Industry 4.0 and environmental accounting: a new revolution?
© The Author(s) 2016
Received: 18 October 2016
Accepted: 4 November 2016
Published: 12 December 2016
The paper seeks to examine how, through environmental accounting, the broader context of corporate sustainability could be incorporated into the developing vision for Industry 4.0, the fourth industrial revolution. An argument is developed that through engagement of the profession environmental accounting could be enhanced and could piggy-back at little extra cost on large actual and potential investments being made in Industry 4.0 infrastructure designed for digitisation of business. Industry 4.0 could be used successfully as a basis upon which to leverage both external environmental accounting and environmental management accounting. A new academic research program is suggested aimed at establishing how Industry 4.0 might facilitate more accurate, high quality, real time environmental management accounting and external environmental reporting in relevant sectors, company sizes, across different management roles and collaborative settings, as well as in supply and value chains. Ways are outlined in which accountants, professional associations and government can help capture the benefits of Industry 4.0 for environmental accounting. These include education and training opportunities and building on efficiency and lower cost notions which are a key part of Industry 4.0. This innovative paper provides first research into the potential of current and expected large investments throughout the world in Industry 4.0 to provide a foundation for improvements in corporate sustainability through greater take up of environmental accounting.
The previous three decades have brought a burgeoning interest in corporate sustainability to the fore. Not only are members of the public demanding organisations treat natural resources such as water, air, and soil with respect, government and non-government organisations are encouraging corporations to undertake activities in a manner that is economically, environmentally and socially sustainable. However, beyond the need to satisfy external stakeholders, organisations have also begun to realise the benefit associated with proactive environmental activity.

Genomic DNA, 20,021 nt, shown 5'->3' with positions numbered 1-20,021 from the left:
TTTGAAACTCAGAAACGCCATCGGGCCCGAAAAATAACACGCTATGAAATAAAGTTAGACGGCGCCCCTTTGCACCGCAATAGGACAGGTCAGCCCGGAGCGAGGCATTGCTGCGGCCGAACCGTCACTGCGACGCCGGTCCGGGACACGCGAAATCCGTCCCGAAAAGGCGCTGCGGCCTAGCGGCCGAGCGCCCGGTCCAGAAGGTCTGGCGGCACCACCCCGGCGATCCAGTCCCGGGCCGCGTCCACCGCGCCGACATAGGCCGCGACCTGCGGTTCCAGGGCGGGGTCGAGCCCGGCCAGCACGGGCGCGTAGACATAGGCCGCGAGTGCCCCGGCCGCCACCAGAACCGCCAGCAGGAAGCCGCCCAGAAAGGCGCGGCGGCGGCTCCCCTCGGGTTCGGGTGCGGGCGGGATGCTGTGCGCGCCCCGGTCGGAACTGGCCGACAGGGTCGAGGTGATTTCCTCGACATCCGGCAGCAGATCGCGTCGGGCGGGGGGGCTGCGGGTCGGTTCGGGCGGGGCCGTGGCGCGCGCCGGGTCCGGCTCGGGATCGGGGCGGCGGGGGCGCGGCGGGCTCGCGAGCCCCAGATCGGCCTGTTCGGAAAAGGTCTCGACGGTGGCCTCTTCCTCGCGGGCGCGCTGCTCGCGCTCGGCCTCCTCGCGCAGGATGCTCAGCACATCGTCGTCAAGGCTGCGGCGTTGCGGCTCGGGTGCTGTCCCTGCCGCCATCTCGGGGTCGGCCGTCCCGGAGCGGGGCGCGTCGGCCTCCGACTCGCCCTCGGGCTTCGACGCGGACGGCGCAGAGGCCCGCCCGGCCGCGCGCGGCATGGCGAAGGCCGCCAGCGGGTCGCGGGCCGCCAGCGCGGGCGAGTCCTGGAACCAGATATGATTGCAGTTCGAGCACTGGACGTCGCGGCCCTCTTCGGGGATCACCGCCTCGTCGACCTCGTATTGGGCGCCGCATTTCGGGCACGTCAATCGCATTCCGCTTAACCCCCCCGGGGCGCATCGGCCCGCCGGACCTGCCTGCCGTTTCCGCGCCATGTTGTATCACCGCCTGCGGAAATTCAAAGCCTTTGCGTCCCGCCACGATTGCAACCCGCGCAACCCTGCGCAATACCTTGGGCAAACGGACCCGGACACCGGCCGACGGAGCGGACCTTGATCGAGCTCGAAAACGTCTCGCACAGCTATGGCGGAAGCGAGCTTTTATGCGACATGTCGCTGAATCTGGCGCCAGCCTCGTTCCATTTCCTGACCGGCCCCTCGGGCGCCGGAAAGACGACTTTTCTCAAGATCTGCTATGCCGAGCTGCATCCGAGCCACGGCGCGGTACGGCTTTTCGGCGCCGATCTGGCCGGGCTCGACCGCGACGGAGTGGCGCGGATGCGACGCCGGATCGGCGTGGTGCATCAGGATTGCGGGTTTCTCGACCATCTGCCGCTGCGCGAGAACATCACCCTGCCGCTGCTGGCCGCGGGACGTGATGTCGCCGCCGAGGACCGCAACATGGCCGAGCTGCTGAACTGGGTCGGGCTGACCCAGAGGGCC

In 1995, Porter and van der Linde argued that pollution equates to inefficiency and that inefficiency is in turn a source of economic disadvantage. Thus pollution prevention represents an opportunity for business entities to improve their financial performance through, for example, enhanced productivity and innovation. The work of Porter and van der Linde (1995) was an important step towards establishing what has become known as the ‘business case’ for sustainability. Their work challenged the long held belief that acting ‘environmentally’ could only ever be seen as a source of expense.
Notwithstanding the aforesaid shift in conventional thought, in reality the notion of environmentally friendly action as a potential business opportunity was not always intuitive to managers. Thus there was a need for tools to be developed that would allow them to assess how their organisation is impacted by environmental matters and how in turn, it impacts the environment in which it operates. This need gave rise to the development of environmental accounting in the 1990s. Environmental accounting goes beyond generic environmental management as it encourages an integrated approach to economic and environmental control which allows win-win scenarios, and sometimes potential trade-offs, to be identified and an appropriate course of action selected.
There is no denying environmental accounting has come a long way in 30 years. Nonetheless, many studies still report a lack of engagement on the part of business entities. One reason for these observations may be a lack of appropriate data, or the technology to collect appropriate data, combined with the inherent complexity of corporate sustainability as a concept (Searcy and Elkhawas, 2012; Wiedmann and Barrett, 2010). Lack of timely and accurate data could undermine the credibility of environmental accounting efforts in the long-term and render the practice open to accusations of greenwashing (Hsu et al., 2013). However, the industrialised world is on the cusp of a new stage in its evolutionary development which looks set to change the nature of environmental accounting forever: Industry 4.0.
How might Industry 4.0, or the Internet of Things, be employed to enhance the outcome of environmental accounting initiatives?
The paper proceeds as follows. Problems with environmental accounting initiatives section examines the data gathering problems of environmental accounting techniques. An overview of Industry 4.0 is provided in the Overview of industry 4.0 section. Using the impetus from industry 4.0 for environmental accounting section explores how to capture the impetus of Industry 4.0 to contemplate enhancements in environmental accounting, while Discussion - capturing the potential of industry 4.0 for environmental accounting section concludes the paper.
Problems with environmental accounting initiatives